Relative Something

*this* John W. Hays' take on things and experiences

Posts Tagged ‘cold temperatures

Getting Cold

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The weather at the lake this weekend is rather brisk, with filtered sunlight softly glowing through milky clouds. We headed to town for breakfast and a little stroll around yesterday morning. The briskness came across as downright flippin’ cold as we walked the short lengths of sidewalk between warm shops.

I am forever fascinated by how different a temperature of 39° (F) feels the first time it visits in the fall, as compared to the first time it is reached in late winter. Yesterday, the “briskness” was bone chilling. In late winter, temperatures above freezing lead us to lose our hats and open our coats.

We stepped out of the frigid fall air into a shop that sold puzzles. Cyndie encouraged me to revisit a long loved hobby of jigsaw puzzles, so I gave the weird variety of images a serious review. My choice was primarily focused on choosing an actual image, preferably of a landscape that appealed to me.

It was a pretty easy choice, because there was only one that met those parameters. I didn’t really process the note on the cover touting the large piece format, but it turned out to be a perfect choice.

“Easy to See & Handle!”

Why, yes, they are! Ideal for pulling off a one-day build before we need to pack up and head home.

Building a jigsaw puzzle in front of the warm glow from the fireplace while listening to our most memorable music from our dating years just happens to be a very comforting way to deal with that first cold blast of the season after summer ends.

I’m sure I’ll have many more opportunities to be outside re-acclimating my body to winter temperatures in the weeks ahead.

This weekend was focused more on staying warm, which I can report we happily achieved in luxury at this fabulous place on the lake.

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Written by johnwhays

September 30, 2018 at 10:09 am

Critter Tracks

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Monday night we received barely a half-inch of sticky snow, after which the temperature dropped steadily throughout the day yesterday. When I got home from work and took Delilah out for a walk before feeding the horses, there was a very clear display of fresh tracks in the snow that obviously had been created within the roughly 16 hours prior.

The vast majority happened to be easily identifiable as rabbits. I was actually surprised by the significant volume of activity attributable to the little rascals. What do they eat in the winter? Whatever it is, we must have a lot of it and they must be thriving this year.

I was about to declare rabbits as the only animals moving around yesterday until we reached about three-quarters of our travel to the barn and came upon some tracks from much smaller feet. I’m thinking they were probably squirrels or chipmunks.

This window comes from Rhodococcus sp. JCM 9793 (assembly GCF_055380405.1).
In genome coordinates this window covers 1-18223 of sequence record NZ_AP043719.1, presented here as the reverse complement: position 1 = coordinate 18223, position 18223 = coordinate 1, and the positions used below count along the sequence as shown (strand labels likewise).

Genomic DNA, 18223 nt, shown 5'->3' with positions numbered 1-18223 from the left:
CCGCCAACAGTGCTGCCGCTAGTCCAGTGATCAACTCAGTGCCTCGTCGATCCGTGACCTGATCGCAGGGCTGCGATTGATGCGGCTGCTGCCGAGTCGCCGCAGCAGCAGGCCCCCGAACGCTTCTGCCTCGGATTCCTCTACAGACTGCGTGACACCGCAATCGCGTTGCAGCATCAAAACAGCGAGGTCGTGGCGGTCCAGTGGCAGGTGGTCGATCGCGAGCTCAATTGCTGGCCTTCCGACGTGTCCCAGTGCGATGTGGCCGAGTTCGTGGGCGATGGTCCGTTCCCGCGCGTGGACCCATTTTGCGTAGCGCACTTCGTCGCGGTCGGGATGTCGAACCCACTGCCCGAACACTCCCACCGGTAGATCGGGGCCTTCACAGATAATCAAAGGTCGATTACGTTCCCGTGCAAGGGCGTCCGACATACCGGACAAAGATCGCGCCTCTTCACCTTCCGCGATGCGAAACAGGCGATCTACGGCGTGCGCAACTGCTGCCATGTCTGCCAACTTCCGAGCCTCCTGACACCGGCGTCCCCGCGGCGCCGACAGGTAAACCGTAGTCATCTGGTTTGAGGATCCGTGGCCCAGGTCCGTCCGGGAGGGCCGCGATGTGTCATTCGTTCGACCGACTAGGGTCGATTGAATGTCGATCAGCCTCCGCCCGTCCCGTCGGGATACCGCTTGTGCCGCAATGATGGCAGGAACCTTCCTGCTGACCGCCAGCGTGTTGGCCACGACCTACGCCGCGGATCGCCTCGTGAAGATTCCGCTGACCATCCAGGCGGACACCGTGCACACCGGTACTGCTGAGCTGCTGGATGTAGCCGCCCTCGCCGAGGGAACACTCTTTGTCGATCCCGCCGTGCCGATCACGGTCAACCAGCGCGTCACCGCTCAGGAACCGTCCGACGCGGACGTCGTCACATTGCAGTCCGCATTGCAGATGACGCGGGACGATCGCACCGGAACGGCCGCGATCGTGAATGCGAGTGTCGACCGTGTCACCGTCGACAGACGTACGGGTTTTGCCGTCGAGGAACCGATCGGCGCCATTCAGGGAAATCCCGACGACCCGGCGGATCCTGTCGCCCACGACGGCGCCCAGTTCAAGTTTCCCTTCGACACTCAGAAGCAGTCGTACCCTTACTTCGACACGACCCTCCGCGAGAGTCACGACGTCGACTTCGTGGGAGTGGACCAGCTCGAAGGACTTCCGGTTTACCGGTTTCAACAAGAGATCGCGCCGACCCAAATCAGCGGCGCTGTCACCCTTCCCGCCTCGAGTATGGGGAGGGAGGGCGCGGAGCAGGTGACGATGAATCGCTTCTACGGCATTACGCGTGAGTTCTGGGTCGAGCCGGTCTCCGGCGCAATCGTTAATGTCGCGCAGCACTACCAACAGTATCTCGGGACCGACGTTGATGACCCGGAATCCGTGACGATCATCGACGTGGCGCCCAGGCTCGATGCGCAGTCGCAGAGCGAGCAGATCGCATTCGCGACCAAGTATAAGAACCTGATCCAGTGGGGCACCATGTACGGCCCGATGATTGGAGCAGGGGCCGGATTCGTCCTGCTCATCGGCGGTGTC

Then we came upon some wonderful artistry from a little mouse or mole that was splitting time between treading lightly on top of the crust and burrowing some vivid designs through the snow.

I wonder what he was trying to spell out.

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dscn5675eAs we turned the corner around the back pasture on our route to the barn, I noticed how the sky revealed the departing weather system that had delivered the small amount of precipitation we received. Behind it are the clear skies that make way for our descent into very cold temperatures.

The next few days will involve single-digit highs and below zero lows.

It’s a little bit like what January is supposed to feel like around these parts.

I may have to start wearing a coat again.

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Written by johnwhays

January 4, 2017 at 7:00 am

Wilted Leaves

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IMG_iP1369eI heard on the radio yesterday that the local vintners suffered significant losses to their grape-vine crops because of the two nights of below freezing temperatures last weekend. Of all the plants on our property, the wild grape vines look the worst. Luckily, we don’t need to harvest any fruit from these vines. Ours are all volunteer plants spread most likely by the activity of birds.

Growing right beside the vine in that picture is a large poplar tree. It doesn’t look too good, either.

The first thing that stands out is simply the lack of healthy green color in the leaves. They all look too pale and are a little droopy, but a small portion are curling along the edges.

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I took a picture of a maple tree across the driveway from it for comparison. Does the difference in coloring show? Maybe not as obviously as the difference in number of leaves on each. The maple is way ahead of the poplar, and maybe that contributed to it surviving the freeze so much better than the other. New growth seems particularly fragile in the presence of freezing temperatures.

It’s sad to see how harsh this can be on growing plants, and frustrating to be so powerless to protect them all.

It has me feeling a little wilted, right along with the leaves.

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Written by johnwhays

May 19, 2016 at 6:00 am